Photographing Europe's lost Jewish heritage
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                  Photographing Europe's lost Jewish heritage

                  The Vyzhnytsia Culture Centre in western Ukraine. (David Kaufman photo)

                  Photographing Europe's lost Jewish heritage

                  20.03.2020, Heritage

                  Back in 1992, David Kaufman, an acclaimed photographer and an award-winning documentary filmmaker, was in Poland doing research for CBC television on Polish child survivors of the Holocaust.

                  His trip coincided with the discovery of a Jewish burial site near Warsaw. The tombstones of the former Jewish cemetery were lined up and standing vertically. “I was blown away by their beauty,” he said. “I had never seen Jewish monuments so rich and ornate in calligraphy and iconography.”

                  In 2007 he returned to Poland and over seven successive trips spanning nine years – he also visited Ukraine – Kaufman set out to photograph Jewish cemeteries, as well as prewar synagogues, and Jewish residential and communal buildings that had survived destruction by the Nazis.

                  An exhibition of these photographs, titled, The Posthumous Landscape: Jewish Historical Sites in Poland and Western Ukraine, is currently being shown at Congregation Darchei Noam.

                  Kaufman’s large scale, highly detailed photographs give the viewer a glimpse of Jewish life in the cities and towns, where a sizeable part of the local population was Jewish.

                  His images document synagogues in disrepair and over-grown cemeteries along with functioning synagogues that have been beautifully restored and stately turn-of-the-century buildings that were built and formerly inhabited by Jews.

                  Ukraine has many Jewish sites, particularly cemeteries, but efforts to preserve them are limited. “The state of burial sites range from well-cared for to abandoned due to underfunding,” Kaufman said.

                  He and other photographers document these Jewish sites to encourage preservation, however, he lamented that with the continual physical deterioration of these sites “the photographs will be all that remains.”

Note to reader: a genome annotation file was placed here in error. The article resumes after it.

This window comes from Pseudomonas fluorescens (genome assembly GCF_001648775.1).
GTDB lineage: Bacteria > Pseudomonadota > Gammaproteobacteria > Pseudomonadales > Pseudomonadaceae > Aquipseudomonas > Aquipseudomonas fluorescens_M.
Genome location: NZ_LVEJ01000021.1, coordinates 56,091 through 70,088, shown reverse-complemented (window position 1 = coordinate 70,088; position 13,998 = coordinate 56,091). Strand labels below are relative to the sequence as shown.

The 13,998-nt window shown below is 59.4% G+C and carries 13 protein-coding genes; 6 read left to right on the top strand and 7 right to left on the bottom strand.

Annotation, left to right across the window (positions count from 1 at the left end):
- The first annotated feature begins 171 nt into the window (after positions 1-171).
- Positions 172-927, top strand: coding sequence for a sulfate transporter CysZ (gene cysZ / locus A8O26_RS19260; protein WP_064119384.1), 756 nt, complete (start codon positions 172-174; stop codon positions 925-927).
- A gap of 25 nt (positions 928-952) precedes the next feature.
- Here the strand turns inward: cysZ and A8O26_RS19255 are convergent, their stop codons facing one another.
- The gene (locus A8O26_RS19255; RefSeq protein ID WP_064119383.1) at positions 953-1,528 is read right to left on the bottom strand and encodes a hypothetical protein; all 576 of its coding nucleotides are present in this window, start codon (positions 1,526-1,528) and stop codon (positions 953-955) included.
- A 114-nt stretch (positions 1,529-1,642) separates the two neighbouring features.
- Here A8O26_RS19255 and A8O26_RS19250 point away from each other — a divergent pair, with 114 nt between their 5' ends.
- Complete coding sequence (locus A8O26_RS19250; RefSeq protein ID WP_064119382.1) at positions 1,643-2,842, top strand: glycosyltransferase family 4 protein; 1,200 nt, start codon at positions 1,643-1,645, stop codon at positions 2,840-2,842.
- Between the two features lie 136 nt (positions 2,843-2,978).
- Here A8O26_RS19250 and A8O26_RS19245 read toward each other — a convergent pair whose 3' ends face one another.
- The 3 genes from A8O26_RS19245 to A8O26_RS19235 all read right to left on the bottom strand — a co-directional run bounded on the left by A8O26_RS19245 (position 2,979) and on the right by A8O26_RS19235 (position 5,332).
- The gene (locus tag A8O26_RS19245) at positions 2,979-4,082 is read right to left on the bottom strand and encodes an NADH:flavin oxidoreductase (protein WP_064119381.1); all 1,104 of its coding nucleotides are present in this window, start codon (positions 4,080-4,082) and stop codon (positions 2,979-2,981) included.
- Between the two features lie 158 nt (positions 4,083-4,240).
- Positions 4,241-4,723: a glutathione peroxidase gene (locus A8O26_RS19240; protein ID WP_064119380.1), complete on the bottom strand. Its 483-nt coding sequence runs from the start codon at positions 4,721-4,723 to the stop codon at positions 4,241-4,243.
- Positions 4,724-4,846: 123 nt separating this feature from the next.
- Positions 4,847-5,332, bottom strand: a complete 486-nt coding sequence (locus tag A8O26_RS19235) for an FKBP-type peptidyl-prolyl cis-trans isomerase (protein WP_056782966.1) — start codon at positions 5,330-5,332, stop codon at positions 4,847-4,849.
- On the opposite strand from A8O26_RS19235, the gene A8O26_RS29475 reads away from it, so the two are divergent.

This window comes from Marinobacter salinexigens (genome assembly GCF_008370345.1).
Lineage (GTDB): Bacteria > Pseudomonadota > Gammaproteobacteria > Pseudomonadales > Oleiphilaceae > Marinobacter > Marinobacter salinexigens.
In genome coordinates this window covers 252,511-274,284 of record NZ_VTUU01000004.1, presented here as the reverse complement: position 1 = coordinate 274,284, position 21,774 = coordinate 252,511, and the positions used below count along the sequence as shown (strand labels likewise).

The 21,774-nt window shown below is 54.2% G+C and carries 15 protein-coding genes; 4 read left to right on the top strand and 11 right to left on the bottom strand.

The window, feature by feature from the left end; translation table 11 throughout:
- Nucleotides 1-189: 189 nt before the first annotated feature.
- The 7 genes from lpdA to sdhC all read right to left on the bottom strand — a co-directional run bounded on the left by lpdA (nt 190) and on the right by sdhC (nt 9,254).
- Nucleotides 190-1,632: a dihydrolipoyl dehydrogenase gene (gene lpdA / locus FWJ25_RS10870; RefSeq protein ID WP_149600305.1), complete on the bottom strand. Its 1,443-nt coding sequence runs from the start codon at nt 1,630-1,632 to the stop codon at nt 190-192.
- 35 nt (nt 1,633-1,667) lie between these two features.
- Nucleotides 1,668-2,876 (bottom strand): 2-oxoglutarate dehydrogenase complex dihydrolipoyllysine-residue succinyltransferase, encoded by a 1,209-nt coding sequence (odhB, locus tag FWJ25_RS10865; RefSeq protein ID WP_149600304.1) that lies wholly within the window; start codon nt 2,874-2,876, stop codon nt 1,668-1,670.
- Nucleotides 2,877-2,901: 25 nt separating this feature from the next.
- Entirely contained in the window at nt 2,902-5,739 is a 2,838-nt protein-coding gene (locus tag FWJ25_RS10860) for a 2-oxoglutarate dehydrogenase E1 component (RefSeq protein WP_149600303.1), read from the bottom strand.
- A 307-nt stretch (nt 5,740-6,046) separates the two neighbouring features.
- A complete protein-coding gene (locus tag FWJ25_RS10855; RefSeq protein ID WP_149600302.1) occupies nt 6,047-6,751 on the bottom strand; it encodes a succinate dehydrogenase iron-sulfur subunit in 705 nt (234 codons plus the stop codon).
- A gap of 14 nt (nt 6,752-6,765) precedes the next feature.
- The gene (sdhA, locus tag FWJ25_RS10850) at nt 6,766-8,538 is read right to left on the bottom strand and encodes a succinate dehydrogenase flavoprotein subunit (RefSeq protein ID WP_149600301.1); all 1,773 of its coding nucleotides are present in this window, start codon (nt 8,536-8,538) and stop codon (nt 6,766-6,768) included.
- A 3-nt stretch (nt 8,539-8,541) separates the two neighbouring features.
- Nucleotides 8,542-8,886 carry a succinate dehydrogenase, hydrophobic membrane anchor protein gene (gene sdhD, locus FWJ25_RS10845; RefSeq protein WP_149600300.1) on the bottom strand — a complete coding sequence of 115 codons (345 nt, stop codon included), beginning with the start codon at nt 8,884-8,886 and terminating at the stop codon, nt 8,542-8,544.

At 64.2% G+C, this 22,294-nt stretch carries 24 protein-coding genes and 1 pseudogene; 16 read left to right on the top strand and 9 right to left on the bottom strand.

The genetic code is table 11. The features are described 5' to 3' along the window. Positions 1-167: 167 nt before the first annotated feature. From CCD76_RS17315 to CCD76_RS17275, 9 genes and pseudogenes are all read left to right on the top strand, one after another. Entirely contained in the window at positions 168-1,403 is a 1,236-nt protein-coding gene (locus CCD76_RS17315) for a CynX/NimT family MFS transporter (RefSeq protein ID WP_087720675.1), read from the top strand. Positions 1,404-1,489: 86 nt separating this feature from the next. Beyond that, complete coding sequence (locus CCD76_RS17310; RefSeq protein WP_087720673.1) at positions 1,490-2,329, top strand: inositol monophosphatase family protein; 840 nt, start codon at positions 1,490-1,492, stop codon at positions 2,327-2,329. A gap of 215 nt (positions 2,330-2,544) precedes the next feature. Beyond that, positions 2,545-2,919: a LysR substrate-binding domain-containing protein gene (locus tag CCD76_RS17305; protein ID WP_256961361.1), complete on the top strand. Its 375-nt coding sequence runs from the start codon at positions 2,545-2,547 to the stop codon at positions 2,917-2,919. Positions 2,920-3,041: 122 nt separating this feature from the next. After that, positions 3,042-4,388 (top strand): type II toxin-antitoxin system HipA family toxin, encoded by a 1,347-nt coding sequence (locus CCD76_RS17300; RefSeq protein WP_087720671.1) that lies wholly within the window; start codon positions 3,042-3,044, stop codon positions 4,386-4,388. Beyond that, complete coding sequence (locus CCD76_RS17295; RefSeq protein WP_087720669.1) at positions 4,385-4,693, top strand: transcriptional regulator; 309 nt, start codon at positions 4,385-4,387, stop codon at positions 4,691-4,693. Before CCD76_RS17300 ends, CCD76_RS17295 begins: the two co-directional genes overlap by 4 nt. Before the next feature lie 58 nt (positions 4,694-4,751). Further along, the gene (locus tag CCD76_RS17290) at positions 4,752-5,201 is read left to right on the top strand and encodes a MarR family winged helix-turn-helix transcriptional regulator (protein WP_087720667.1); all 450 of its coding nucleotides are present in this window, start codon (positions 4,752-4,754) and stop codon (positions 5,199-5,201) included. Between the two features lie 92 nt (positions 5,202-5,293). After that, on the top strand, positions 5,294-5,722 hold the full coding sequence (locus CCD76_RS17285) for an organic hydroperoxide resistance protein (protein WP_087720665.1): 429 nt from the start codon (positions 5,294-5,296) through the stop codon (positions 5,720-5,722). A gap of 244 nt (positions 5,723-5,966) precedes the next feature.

The images in this current exhibit encompass places in Warsaw and Lodz in Poland, and Lviv, Vyzhnytsia and the Chernivtsi area in Ukraine. Lviv had been part of Poland between the two world wars.

                  Warsaw, once home to 375,000 Jews, has almost no Jewish landmarks, because the city was a battle ground during the Second World War. However, Kaufman pointed out that Okopowa Street Cemetery with over 225,000 burial sites and innumerable monuments is a treasure trove of Warsaw’s Jewish “material history.”

                  In contrast to Warsaw, parts of Lodz once inhabited by Jews, have not changed for 80 years, Kaufman said. “A significant percentage of the buildings in Baluty, the poor district at the heart of the former ghetto, remain intact and substantially unaltered since the conflict.”

                  In Lodz he also photographed the palace and manufacturing compound of the Jewish textile magnate, Izrael Kalman Poznanski. He built factories and residences for his workers in the late 19th century. These buildings are intact and are now repurposed, as are so many of the area’s former Jewish sites.

                  Kaufman also noted that the Jewish cemetery in Lodz is one of the largest in the world.

                  One of the most striking photographs on display is of a group of children playing outside Vyzhnytsia’s cultural centre. This stately three-storey building was formerly the town’s largest synagogue.

                  Before the war Vyzhnytsia or Vizhnitz in Yiddish – it’s 75 kilometres west of Chernivtsi – was 90 per cent Jewish. Today there are no Jews there. The Vizhnitz dynasty, the second largest Hasidic sect in Israel, originated in this town.

                  In Lviv (known formerly as Lvov and Lemberg) one of Kaufman’s subjects is a building with well-preserved commercial inscriptions in Yiddish. He said such Yiddish advertising is referred to as “ghost signs.”

                  Originally from Montreal, Kaufman had has an impressive career as a documentary filmmaker. In addition to producing documentary segments for CBC’s The Journal in the mid-1980s, he later produced and directed more than 50 documentary and investigative reports on a variety of issues for CBC’s The Fifth Estate.

                  Kaufman became an independent filmmaker in 1999. Many of his films have Jewish themes.

                  Since 2010, his professional focus has been on photography. Over the years, he has had 16 solo photography shows.

                  Architectural photography has been an integral part of Kaufman’s body of work since 1984. His subject matter has included cityscapes and period buildings in Toronto, Montreal and New York.

                  However, he is also the official photographer for Toronto’s Ashkenaz Festival as well as KlezKanada, the annual week-long, summer Yiddish music and cultural festival in Quebec.

                  The Posthumous Landscape is on display at Congregation Darchei Noam (864 Sheppard Ave. W.) until April 16. Copies of all the prints in this exhibition are available for purchase. Kaufman can also lead guided tours of this exhibit for groups. He can be contacted at

                  By Barbara Silverstein

                  The Canadian Jewish News